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What will the offense look like under Nick Sirianni?

As the Eagles officially announced Nick Sirianni's hiring as the 21st full-time head coach in franchise history on Sunday, there is a sense of excitement and anticipation to see what type of offensive scheme the team will deploy.

The Indianapolis Colts posted a nearly six-minute video in the 2018 offseason called Film Study: Offensive Coordinator Nick Sirianni. The Eagles' head coach walked through three facets of what he and Frank Reich envisioned for the newly installed Colts offense utilizing game tape from other teams as examples.

Since entering the NFL coaching ranks in 2009, Sirianni has worked for the Kansas City Chiefs, the San Diego/Los Angeles Chargers, and the Indianapolis Colts. He's worked with the likes of Todd Haley, Charlie Weis, Brian Daboll, Mike McCoy, Ken Whisenhunt, Anthony Lynn, and, of course, Frank Reich, who called Sirianni, "the right person at the right time for the Eagles."

Sirianni showed the ability to adapt to his team's personnel over the years, just look at the three years in Indianapolis. He worked with a different starting quarterback to open each season, going from Andrew Luck in 2018 to Jacoby Brissett in 2019 to Philip Rivers this past season. Sirianni doesn't have a one-size-fits-all philosophy, but these are three aspects of the Colts' offense that could remain staples in Philadelphia.

12 Personnel

The first aspect of the offense that Sirianni discussed was 12 personnel or two tight end sets. In the video, Sirianni referenced Zach Ertz's Super Bowl-winning touchdown reception against the New England Patriots.

"It forces a bad matchup for one of the defensive backs," Sirianni said.

The Colts ranked in the top 10 in using 12 personnel in Sirianni's first two years as offensive coordinator – ninth in 2018 and sixth in 2019. That dropped to 16th (20.9 percent of plays) in 2020. The Eagles have been the team to most prominently utilize 12 personnel over the past three seasons, ranking first in each of the past two campaigns.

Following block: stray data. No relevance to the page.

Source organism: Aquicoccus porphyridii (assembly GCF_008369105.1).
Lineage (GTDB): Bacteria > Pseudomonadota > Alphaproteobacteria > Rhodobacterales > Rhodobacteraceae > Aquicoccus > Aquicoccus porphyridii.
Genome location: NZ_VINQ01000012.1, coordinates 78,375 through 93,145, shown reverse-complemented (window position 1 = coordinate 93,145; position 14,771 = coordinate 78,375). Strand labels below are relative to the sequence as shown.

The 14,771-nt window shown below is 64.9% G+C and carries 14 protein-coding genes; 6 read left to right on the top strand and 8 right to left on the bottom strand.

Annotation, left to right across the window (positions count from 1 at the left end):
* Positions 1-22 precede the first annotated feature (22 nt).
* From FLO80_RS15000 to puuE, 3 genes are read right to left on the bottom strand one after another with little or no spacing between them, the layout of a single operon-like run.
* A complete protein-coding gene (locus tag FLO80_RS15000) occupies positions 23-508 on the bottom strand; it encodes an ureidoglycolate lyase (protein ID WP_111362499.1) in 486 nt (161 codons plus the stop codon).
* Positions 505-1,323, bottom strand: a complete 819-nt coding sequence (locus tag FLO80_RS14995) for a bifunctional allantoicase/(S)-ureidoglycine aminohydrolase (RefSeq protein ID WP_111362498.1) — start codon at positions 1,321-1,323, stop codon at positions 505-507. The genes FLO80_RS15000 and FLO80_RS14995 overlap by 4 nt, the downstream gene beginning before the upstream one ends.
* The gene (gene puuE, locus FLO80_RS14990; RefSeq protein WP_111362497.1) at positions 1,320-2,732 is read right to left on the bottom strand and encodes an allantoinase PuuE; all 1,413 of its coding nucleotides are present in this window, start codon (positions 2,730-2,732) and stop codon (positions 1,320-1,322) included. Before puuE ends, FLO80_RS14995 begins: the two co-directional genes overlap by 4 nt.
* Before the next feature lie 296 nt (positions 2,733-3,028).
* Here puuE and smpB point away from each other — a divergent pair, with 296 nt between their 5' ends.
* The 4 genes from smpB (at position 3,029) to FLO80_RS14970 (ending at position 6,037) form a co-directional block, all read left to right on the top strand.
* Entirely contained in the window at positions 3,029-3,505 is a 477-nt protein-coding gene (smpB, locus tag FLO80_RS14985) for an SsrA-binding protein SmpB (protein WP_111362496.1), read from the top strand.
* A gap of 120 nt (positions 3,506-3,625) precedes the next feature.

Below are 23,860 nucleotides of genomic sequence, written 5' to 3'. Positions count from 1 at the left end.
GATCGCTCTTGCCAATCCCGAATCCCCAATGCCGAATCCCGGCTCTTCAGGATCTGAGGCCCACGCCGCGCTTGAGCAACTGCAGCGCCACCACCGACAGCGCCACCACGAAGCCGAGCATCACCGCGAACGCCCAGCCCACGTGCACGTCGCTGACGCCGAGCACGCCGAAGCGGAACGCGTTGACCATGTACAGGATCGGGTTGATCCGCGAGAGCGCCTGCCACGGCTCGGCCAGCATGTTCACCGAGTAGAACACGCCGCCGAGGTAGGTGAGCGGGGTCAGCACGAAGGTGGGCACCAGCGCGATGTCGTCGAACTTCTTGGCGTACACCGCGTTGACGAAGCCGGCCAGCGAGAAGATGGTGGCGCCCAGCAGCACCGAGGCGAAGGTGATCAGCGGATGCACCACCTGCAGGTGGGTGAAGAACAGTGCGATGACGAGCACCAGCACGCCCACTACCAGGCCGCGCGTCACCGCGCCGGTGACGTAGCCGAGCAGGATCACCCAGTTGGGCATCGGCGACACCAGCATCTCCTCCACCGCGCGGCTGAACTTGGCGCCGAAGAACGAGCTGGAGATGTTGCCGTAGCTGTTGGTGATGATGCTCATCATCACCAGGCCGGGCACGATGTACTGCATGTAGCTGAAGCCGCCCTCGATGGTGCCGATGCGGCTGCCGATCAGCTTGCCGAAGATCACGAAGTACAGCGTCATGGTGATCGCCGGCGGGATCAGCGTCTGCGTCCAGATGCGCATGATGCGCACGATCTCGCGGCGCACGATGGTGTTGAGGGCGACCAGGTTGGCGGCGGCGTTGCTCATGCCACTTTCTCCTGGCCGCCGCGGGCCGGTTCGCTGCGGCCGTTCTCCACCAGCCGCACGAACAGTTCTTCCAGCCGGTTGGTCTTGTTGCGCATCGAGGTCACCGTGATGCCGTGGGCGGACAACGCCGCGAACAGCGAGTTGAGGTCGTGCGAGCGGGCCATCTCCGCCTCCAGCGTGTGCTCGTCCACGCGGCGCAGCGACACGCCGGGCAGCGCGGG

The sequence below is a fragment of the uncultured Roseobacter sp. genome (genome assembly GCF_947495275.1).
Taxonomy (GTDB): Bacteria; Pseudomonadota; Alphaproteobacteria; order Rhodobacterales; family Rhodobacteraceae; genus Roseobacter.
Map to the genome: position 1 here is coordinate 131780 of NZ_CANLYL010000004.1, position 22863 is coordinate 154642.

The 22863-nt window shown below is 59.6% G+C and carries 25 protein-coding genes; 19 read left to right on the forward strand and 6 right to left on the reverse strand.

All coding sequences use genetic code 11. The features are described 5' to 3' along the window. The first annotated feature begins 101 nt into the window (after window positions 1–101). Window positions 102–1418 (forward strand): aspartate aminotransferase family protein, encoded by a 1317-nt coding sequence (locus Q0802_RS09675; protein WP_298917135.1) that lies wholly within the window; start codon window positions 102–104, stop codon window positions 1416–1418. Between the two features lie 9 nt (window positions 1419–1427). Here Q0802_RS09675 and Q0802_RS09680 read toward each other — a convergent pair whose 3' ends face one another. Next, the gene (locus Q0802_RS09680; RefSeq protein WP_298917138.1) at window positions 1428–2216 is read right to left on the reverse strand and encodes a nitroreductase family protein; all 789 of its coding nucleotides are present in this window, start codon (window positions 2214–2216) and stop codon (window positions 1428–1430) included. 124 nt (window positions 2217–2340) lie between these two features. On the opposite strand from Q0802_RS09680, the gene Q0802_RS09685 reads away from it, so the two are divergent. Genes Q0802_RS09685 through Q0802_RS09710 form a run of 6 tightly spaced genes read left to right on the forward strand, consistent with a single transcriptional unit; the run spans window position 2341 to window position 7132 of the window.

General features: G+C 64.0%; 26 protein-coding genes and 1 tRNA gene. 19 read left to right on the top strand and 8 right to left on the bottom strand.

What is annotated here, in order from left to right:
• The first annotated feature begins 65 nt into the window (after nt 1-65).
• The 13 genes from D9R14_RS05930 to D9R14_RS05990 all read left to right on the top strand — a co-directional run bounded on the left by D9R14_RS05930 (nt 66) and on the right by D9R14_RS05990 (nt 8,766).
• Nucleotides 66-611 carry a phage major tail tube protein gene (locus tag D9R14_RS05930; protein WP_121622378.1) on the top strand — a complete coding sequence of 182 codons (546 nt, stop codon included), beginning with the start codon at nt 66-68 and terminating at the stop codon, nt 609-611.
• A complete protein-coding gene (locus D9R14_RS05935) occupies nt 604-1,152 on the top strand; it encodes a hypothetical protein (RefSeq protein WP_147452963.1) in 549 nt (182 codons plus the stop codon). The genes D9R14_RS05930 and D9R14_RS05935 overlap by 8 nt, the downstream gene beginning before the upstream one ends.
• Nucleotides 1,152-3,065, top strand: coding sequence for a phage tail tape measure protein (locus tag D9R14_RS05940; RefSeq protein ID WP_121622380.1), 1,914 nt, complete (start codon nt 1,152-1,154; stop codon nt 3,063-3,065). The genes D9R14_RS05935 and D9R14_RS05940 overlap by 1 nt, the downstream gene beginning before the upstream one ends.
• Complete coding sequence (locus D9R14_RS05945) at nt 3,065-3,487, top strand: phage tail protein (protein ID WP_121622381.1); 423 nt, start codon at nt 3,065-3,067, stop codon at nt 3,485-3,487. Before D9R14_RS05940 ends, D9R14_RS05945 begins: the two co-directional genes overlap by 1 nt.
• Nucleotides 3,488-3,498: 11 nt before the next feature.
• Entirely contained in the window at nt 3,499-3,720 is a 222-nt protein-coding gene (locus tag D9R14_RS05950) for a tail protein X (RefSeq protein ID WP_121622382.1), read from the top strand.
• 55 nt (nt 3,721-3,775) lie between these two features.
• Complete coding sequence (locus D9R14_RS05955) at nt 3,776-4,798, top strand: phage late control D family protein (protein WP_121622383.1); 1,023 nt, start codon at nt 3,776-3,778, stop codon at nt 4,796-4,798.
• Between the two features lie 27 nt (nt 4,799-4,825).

Yards After Catch

"Another thing we like to do is get the ball to our players within 5 yards of the line of scrimmage, get the ball to our players running," Sirianni said at the open of the second play, a clip of wide receiver Tyrell Williams of the Chargers taking a short pass for a 44-yard touchdown against the Jaguars that featured 40 yards after the catch.

The Colts ranked fourth in the league this past season in yards after the catch. They also ranked eighth in screen attempts. This is exciting for someone like 2020 first-round pick Jalen Reagor. Running back Miles Sanders should be juiced about the possibilities here. What's more impressive is that the Colts gained 2,331 yards after the catch, but ranked 21st in missed tackles forced. Sirianni helped scheme playmakers open with room to run.

For comparison, the Eagles ranked 29th in yards after the catch in 2020.

Running Backs in the Pass Game

The third and final video Sirianni referenced was yet another Eagles clip showcasing three-time Pro Bowl legend Darren Sproles flexed out in the slot as a receiver.

This goes back to Sirianni's point from the 12 personnel highlight – it's about creating mismatches. A linebacker or a box safety is not going to be comfortable in space against an athletic pass-catching back.

Sanders had 78 receptions for 706 yards in his first two seasons. His 78 receptions ranked third among all NFL running backs over the past two years. Who is No. 1 on the list? Indianapolis' Nyheim Hines accumulated 107 catches.

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